Don’t Be Yourself
Debunking the usefulness of a cultural meme
In my short life, many of my mentors, teachers, peers and colleagues have well-meaningfully uttered the phrase “be yourself” when giving advice. I’m sure you’ve been given this advice too.
While this advice is comforting and appears to be helpful, it is also confusing, damaging and with no better way to express it — bad advice.
What does “be yourself” really mean?
The concept of the“self” is already difficult to understand. What exactly are you?
Many belief systems concur that we have a spirit or a soul — that there is a permanent part of you that existed before life, and perpetuates after death. Freud used the term “ego” to describe the self and compared it to being a rider on a horse.
In fact it feels that way too. Most of us feel as if we’re located somewhere in our heads. However, there’s no part of our heads which stores the self. From this we have to conclude that the self is an imaginary construct which we’ve evolved into, perhaps for a specific survival purpose.
Many might argue that being yourself simply means being genuine and authentic, which entails listening to your thoughts and emotions and acting on them. To give you a blatant analogy, let’s examine the mind of a serial killer.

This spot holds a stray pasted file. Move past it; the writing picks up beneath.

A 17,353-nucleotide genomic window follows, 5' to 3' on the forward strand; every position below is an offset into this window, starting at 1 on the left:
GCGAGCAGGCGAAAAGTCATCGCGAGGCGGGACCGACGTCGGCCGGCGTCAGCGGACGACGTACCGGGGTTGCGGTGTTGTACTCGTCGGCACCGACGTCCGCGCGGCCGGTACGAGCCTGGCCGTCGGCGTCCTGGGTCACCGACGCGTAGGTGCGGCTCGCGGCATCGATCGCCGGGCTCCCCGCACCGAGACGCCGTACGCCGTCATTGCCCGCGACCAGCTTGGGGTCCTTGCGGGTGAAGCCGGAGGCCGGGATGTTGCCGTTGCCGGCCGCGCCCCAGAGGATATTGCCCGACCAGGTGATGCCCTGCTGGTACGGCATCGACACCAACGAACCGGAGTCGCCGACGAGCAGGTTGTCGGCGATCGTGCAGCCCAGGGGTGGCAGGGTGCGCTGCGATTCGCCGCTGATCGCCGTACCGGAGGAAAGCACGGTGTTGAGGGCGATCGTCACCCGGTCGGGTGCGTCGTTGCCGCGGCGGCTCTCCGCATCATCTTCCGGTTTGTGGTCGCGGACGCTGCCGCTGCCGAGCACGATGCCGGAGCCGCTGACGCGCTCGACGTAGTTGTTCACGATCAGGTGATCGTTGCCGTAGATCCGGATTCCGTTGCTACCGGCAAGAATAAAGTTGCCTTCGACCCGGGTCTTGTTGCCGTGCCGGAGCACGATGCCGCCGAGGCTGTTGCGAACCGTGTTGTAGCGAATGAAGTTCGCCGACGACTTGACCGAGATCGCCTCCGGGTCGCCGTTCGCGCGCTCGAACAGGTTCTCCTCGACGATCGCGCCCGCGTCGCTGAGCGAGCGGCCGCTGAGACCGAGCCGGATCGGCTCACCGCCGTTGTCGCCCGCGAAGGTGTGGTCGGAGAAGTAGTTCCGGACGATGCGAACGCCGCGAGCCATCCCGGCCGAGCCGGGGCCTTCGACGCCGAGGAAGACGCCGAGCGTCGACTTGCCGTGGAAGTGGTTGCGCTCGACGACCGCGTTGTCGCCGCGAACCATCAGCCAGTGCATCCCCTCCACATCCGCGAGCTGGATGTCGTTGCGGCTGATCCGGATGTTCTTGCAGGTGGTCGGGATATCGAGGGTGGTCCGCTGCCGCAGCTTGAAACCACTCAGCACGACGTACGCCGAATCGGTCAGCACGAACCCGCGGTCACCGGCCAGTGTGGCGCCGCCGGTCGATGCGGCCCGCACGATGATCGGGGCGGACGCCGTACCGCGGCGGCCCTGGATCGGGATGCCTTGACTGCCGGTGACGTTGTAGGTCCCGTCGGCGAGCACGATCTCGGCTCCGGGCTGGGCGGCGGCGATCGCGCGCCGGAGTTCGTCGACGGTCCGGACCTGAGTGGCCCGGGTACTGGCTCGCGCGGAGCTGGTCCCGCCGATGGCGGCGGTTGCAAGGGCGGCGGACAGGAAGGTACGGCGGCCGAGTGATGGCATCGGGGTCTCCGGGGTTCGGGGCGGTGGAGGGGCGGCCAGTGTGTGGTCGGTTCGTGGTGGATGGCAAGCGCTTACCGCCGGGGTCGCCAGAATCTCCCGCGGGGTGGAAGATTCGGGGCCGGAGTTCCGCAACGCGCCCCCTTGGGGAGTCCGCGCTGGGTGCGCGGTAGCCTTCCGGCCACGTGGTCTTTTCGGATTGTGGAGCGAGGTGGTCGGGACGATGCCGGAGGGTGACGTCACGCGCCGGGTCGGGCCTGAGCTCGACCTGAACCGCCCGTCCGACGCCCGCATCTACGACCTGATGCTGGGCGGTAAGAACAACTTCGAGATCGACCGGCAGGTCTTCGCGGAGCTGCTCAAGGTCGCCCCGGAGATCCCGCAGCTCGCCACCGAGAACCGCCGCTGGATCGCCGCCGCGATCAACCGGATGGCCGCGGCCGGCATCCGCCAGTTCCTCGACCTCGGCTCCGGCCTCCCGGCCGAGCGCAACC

The serial killer feels an irresistible urge to kill someone. Should the serial killer then follow the advice “be yourself” and act on all these urges? The same logic can be applied to many of our unhelpful behaviors.
It’s common when we do something unapproved of by others such as becoming too friendly too quickly, or making an inappropriate joke to say “I’m just being me”, yet the serial killer would say the same.
In fact, the whole self-improvement genre contradicts the advice of being yourself. Being yourself is comforting because it tells you that you’re fine just the way you are.
It communicates to you that change is not necessary. Yet improving yourself is synonymous with change.
And since growth is central to the well-being of an individual, not to mention responsible for it’s existence, I have to conclude that the advice “be yourself” is just an emotional blanket which may possibly hinder individual growth.
Don’t be yourself.
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